With Mexican imports hammeringmarkets, Florida tomato and bell pepper farmers, who are facing certain production losses, question whether they can hang on for another year.

“This thing is hitting us really hard,” says Steve Bedner, whose family farms near Delray and Boynton Beach. “They’re delivering product into New York cheaper than we can grow it. If it continues, we’re out of business — that’s about all there is to it.”

Jim Alderman, who farms near Bedner, gives a concrete example: “This tomato deal is just really, really poor. Mexico is delivering a 20-pound bulk shipment for $3.85. Our breakeven is about $12,” he says.

Mexico recently stepped up its volume of greenhouse and shade tomato production, they say, while peppers are still mostly field-grown. Much of its tomato and pepper output enters the U.S. through the Nogales entry point.

The North American Free Trade Agreement (NAFTA), in effect since 1994, allows Mexican produce to enter the U.S. duty-free. U.S. shipments to Mexico receive the same consideration, greatly benefiting corn, beef and pork producers, among others.

“We’re for free trade, but this free trade is not balanced for the farmer, at least not our kind of farmer,” Bedner says. “It really makes us look hard at Mexico. They were neutral in World War II. They’re not helping us in Afghanistan. Were they with us in Iraq? No. I believe in the U.S. —we’re all in this thing together. If we’re not, we need to think about things differently.”

John Whitworth, another Boynton Beach-based grower, thinks the situation is more severe now than in past years. Cold weather last year wiped out some of Florida’s crop, particularly in the Immokalee area, giving Mexican product an entré.

“This year, we’ve had warm weather and Florida’s production has been good. But the Mexicans geared up for another freeze. It didn’t happen. Now they’ve got all this stuff hitting the market and it’s killing us,” Whitworth says.

Further north in Maitland, in the Florida Fruit and Vegetable Association office, Mike Stuart, the group’s president, agrees that the situation for many growers is dire.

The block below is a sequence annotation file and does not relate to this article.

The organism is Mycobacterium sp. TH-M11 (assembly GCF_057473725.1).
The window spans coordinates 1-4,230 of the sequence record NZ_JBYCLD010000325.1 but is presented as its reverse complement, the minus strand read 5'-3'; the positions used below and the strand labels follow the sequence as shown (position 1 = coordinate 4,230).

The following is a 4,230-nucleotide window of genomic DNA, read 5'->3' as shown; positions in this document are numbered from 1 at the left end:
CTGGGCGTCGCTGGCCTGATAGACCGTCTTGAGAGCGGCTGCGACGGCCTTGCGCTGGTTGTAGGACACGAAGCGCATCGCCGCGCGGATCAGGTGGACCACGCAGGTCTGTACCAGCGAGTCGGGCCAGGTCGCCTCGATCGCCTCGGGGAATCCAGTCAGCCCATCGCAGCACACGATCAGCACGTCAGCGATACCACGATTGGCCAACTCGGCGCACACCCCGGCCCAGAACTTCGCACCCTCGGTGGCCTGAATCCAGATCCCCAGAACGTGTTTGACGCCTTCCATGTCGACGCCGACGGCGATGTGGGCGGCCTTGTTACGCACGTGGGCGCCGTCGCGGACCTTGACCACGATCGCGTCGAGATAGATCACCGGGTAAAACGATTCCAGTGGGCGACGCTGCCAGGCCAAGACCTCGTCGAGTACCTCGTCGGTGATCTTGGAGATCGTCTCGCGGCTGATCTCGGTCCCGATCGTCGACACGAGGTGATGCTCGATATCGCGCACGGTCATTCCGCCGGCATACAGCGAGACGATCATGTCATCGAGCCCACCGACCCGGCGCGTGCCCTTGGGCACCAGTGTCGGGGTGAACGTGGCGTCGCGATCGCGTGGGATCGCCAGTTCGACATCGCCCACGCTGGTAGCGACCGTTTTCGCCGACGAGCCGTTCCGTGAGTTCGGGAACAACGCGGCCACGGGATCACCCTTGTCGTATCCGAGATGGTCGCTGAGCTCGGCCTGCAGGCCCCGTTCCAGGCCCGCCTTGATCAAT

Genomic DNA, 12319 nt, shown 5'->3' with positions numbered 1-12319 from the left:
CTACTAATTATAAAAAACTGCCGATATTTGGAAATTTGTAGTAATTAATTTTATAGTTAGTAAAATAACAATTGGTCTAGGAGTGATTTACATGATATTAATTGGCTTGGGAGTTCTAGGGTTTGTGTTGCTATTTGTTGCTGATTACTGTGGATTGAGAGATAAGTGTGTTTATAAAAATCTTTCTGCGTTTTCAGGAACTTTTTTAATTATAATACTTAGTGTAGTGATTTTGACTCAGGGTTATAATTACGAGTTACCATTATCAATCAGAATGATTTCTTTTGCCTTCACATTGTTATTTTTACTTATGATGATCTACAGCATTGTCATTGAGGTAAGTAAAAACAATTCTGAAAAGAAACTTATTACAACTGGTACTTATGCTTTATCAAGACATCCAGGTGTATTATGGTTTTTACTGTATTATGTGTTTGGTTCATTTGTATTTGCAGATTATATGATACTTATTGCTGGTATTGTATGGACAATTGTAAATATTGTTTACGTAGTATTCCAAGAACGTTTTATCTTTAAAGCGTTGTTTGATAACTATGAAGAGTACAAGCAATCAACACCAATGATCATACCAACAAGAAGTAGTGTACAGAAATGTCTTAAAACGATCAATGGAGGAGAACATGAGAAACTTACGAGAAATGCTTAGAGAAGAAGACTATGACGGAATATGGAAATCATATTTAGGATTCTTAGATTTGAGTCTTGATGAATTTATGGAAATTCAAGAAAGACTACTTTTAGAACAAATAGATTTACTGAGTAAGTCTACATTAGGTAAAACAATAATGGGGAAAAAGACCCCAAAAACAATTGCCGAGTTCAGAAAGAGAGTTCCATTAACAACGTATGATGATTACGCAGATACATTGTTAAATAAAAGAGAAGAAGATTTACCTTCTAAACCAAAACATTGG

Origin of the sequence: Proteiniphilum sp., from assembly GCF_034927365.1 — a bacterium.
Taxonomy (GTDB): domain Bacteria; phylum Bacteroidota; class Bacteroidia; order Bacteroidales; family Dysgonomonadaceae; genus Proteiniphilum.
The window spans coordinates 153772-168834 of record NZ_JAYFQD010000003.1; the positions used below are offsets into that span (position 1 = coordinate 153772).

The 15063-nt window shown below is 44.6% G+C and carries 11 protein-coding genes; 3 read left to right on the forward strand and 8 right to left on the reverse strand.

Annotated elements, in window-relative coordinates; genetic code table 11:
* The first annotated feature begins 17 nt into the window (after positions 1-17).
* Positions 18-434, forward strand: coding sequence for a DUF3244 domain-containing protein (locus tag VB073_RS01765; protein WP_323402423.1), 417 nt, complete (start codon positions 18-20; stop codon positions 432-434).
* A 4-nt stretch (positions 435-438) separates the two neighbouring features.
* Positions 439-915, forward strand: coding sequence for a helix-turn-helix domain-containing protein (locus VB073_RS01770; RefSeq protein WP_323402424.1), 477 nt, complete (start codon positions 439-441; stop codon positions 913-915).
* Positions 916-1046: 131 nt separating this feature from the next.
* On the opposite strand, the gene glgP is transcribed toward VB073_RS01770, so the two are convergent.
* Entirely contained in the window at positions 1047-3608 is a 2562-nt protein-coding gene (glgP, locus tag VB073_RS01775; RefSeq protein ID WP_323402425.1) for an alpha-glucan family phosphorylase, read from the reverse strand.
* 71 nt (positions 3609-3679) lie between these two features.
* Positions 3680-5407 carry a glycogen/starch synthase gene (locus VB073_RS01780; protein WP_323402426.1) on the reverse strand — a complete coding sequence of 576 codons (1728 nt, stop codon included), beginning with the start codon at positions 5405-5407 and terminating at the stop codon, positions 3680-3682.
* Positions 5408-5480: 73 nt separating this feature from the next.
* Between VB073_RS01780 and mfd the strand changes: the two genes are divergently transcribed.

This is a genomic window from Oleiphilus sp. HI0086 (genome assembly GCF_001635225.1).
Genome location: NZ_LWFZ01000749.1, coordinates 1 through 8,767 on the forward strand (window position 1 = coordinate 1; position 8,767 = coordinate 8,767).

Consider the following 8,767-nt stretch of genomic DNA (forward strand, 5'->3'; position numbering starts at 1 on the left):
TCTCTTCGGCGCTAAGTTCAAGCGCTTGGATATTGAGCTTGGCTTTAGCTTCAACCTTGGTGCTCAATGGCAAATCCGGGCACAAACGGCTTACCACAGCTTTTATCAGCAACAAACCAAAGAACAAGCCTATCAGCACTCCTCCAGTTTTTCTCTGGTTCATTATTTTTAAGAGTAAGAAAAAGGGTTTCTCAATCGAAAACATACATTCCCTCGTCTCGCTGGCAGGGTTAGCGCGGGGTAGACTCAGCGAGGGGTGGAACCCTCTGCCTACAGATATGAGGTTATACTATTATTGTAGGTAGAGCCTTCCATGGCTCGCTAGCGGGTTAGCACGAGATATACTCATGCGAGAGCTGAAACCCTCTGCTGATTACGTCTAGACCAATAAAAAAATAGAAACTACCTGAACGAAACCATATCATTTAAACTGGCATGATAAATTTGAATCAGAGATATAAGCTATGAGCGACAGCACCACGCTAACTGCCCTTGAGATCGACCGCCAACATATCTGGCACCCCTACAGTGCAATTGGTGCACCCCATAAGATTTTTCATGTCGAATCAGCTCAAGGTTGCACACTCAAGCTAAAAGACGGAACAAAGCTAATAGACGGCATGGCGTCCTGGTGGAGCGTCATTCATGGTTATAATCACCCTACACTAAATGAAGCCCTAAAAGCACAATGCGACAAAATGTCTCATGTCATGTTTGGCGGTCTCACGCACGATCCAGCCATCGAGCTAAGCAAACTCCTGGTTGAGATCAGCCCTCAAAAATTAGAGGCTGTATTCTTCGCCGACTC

“The market is beating the heck out of everybody and there are no signs of it getting better for this season. There just aren’t a lot of options,” Stuart says.

“The thing that is new is the development of shade culture in Mexico and a significant increase in their greenhouse volume. We’re seeing increased volume from there and market conditions in the tank. Unfortunately, there just aren’t a lot of solutions for us.”

So far, Mexican greenhouse tomato production this year is 121 percent more than last year, Stuart says, examining reports from USDA’s Agricultural Marketing Service.

“The total category is up 11 percent — that’s significant, and will impact prices. When you see that, it’s not surprising why prices are at the floor,” he says.

USDA-Economic Research Service figures show that Mexico shipped $1.8 billion worth of tomatoes to the U.S. in 2011, compared to $1.34 billion in 2010 and $1.12 billion in 2009. U.S. industry insiders agree that Mexican shipments stepped up considerably in 2012.

Stuart notes that NAFTA puts restrictions on Mexican shipments to the U.S. Tomatoes, for example, are prohibited from being shipped on consignment. All products must have an agreed-upon price before shipping. Prosecuting violators takes time, however, and vegetables are perishable, making it tough to act when violations occur.

“A legal trade remedy takes so long, I don’t know if the results are going to do anybody any good,” Stuart says.

“There are anti-dumping laws. When it comes to tomatoes, the NAFTA suspension agreement is in the hands of the Department of Commerce, to insure the provisions are being enforced. The laws against injurious imports are not designed for seasonal perishable commodities.